It happened the day the ladder collapsed from underneath my husband, inside one of his grain bins.
When he came limping into the house that afternoon, I gasped and clapped a hand over my mouth. I didn’t even want to ask how far my husband, a farmer, had fallen.
We thanked God he wasn’t hurt worse. I handed him an ice pack from the freezer. And then I went to the other side of the house and began to make a pathetic trade: I exchanged my heart of praise for a yoke of worry.
I stared out the bedroom window, with my heart up in my throat. I sunk into the pit of “what if.”
What if he’d broken his legs?
What if he gets hurt worse another day?
What if my farmer-husband became one of the scary statistics? I stood at the window, and before long, I was in tears, while imagining with horror his funeral, the long walk down the center aisle of the church. I envisioned pallbearers for a funeral that wasn’t even happening. And I wondered how I’d raise children without their father.
Worry is the noose of what-ifs, wrapped around the neck of peace. It is an executioner, and it is a peace-killer.
Why is it so easy for us to live in the what-ifs, rather than the What’s Real? Why do we dwell in the impossible what-ifs?
What if my child gets hurt?
What if this afternoon’s list of layoffs includes my name?
What if hoped-for love never comes?
What if the lump is cancerous?
What if I fail?
What if I can’t make it through tomorrow? And what if tomorrow never comes?
What if another ladder falls?
We race into tomorrow before tomorrow is here. We stand at our windows, staring blankly through tears at the clouds. We are tired of worrying about falling ladders and falling skies. We neglect the gift of now. I neglect the gift of now.
Worry is believing in worst-case scenarios. Randy Alcorn calls it “momentary atheism crying out for correction by trust in a good, sovereign God.”
So, then, what if we replaced our faithless what-ifs, with faith-filled what-is?
What if we worshipped more and worried less? Worry is the weapon of the enemy. And the weapon against worry is worship.
What if we actively fought back the IF, with praise of what IS?
What if we anticipated the best? And what if we saw each fear as an open invitation to pray instead of fret?
What if we remembered that worry is the work of the deceiver, and victory is the work of the cross?
Maybe we could refuse to let tomorrow’s worry be the thief of today’s joy. Maybe we could remember that so much of our worry is a fiction of events that will never, ever happen.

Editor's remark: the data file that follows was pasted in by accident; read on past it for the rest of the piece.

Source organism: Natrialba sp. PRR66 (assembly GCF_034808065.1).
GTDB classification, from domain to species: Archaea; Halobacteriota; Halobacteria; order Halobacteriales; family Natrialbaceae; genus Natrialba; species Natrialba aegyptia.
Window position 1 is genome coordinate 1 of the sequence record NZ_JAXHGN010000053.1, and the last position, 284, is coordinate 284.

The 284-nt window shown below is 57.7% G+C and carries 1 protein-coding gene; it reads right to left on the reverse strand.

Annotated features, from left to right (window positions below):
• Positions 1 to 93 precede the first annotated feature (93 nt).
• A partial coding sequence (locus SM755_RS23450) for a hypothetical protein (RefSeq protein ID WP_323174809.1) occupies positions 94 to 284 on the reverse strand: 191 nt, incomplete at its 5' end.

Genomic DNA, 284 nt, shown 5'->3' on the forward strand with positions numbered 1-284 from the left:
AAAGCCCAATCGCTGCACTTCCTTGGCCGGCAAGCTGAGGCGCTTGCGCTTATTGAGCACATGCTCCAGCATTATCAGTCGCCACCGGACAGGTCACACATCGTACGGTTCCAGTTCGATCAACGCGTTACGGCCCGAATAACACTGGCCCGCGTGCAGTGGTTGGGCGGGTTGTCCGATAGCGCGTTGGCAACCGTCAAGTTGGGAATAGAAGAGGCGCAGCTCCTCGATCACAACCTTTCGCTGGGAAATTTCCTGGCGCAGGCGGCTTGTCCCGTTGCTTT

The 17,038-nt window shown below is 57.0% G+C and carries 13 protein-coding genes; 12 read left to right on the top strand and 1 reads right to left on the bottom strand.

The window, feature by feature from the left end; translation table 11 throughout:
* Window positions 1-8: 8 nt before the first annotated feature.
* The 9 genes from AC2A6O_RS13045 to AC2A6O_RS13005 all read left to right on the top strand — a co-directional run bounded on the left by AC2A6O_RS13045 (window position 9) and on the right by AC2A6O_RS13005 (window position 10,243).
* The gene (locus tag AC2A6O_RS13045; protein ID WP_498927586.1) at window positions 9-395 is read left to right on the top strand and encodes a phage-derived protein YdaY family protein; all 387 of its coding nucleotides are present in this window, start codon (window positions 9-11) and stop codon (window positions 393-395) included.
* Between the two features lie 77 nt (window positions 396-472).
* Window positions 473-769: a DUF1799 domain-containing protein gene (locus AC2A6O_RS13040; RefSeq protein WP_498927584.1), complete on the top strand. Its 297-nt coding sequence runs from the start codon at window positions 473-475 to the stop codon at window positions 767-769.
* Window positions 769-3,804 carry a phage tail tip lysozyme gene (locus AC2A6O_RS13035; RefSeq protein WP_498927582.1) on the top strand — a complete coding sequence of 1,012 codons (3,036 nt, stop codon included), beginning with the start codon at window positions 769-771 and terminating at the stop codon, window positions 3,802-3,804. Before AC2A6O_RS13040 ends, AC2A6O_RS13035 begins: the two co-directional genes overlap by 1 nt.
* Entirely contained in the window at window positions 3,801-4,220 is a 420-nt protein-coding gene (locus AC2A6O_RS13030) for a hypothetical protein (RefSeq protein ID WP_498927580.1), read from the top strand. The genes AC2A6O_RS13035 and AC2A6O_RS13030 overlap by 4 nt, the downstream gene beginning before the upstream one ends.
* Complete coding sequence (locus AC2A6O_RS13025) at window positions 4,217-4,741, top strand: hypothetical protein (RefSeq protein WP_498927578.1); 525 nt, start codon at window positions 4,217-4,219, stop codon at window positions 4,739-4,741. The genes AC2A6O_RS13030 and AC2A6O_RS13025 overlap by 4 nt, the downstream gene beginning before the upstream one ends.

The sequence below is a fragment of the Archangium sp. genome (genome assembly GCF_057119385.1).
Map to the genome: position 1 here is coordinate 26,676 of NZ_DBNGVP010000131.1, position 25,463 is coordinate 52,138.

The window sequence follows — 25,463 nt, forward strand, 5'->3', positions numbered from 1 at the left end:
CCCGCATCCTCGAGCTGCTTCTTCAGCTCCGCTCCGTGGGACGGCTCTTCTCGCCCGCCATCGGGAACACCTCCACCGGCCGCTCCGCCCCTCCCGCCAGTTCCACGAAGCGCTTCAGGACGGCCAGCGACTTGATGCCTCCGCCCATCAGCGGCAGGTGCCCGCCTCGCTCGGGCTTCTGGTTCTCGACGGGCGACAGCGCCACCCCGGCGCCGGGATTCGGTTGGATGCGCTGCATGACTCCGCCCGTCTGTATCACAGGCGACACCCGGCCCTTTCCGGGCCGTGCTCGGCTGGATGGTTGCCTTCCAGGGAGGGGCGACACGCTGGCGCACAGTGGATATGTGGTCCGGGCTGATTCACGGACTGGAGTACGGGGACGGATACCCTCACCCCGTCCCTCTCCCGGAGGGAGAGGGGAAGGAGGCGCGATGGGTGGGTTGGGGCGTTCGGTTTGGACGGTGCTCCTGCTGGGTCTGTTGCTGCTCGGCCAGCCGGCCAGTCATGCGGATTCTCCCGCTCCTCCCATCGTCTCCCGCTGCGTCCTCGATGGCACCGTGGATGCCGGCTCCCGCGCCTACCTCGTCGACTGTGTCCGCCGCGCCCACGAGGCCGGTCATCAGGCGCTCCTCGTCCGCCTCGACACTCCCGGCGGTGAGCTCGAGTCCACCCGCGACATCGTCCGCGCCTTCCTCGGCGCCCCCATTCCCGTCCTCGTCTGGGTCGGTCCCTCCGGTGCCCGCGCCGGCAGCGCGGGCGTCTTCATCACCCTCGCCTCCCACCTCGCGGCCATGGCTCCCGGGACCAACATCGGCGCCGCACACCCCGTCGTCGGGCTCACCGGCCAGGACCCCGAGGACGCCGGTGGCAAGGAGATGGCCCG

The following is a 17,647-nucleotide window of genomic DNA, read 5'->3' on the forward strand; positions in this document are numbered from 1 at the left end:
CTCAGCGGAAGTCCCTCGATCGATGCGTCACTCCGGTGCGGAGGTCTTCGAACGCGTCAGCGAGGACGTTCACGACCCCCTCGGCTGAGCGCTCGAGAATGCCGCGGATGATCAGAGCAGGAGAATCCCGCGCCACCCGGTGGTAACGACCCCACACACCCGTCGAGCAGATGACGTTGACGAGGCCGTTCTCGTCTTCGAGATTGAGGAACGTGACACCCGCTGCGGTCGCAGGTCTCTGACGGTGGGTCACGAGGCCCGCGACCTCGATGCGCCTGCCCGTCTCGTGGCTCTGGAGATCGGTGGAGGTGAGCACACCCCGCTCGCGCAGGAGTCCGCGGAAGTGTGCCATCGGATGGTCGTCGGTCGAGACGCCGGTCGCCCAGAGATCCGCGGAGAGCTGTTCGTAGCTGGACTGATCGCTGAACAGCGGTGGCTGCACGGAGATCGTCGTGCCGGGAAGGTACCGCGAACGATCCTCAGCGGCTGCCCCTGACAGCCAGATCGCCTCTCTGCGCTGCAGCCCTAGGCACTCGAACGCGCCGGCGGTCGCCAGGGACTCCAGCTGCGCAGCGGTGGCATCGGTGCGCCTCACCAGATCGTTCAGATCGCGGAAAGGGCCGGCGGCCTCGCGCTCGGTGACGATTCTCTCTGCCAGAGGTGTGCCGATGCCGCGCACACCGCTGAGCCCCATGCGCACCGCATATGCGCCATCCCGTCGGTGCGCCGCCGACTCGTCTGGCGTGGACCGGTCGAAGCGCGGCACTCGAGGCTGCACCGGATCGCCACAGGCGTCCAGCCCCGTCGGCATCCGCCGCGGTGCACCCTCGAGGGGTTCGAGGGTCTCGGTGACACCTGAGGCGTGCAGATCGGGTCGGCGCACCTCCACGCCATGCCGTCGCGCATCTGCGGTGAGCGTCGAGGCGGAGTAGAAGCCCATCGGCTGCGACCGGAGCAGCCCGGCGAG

And yes, some of our worst worries do come to pass. You and I are not naive to the pain of tragedy. We’ve lived it. But what did Jesus say? ”Do not worry about tomorrow, for tomorrow will worry about itself.”
At the bedroom window, I have to do the hard work to stop being tired of worrying, turning it into worship. I recall what the Israelites did: They set up stones. They remembered what God had already done, … and those stones can always remind us where God already IS.
Maybe I could remember that whatever lies ahead, God is already there. And He doesn’t wait for us on the other side of today, but He’s walking all the way with us.
I turn away from the window of what-if and hypothetical wondering, and it’s not always easy to turn/ But I do. I thank God for the gift of this moment — and for the second ice pack in the freezer.
And the clouds, at last, lift.
* * *
“Worry is the facade of taking action when prayer really is.” ~ Ann Voskamp
“We would worry less if we praised more. Thanksgiving is the enemy of discontent and dissatisfaction.” ~ Harry A. Ironside
Discover more of Jennifer Dukes Lee’s wisdom in How to Build Your Dream House
Jennifer Dukes Lee used to cover crime, politics, and natural disasters as an award-winning news journalist in the Midwest. Now, Jennifer uses her reporting skills to chase after the biggest story in history: the redemptive story of Christ. She blogs at www.JenniferDukesLee.com. Soon, her words will make their way into her debut nonfiction Christian book, Love Idol: Letting Go of Your Need for Approval – and Seeing Yourself through God’s Eyes.She and her husband live on the Lee family farm in Iowa with their two daughters.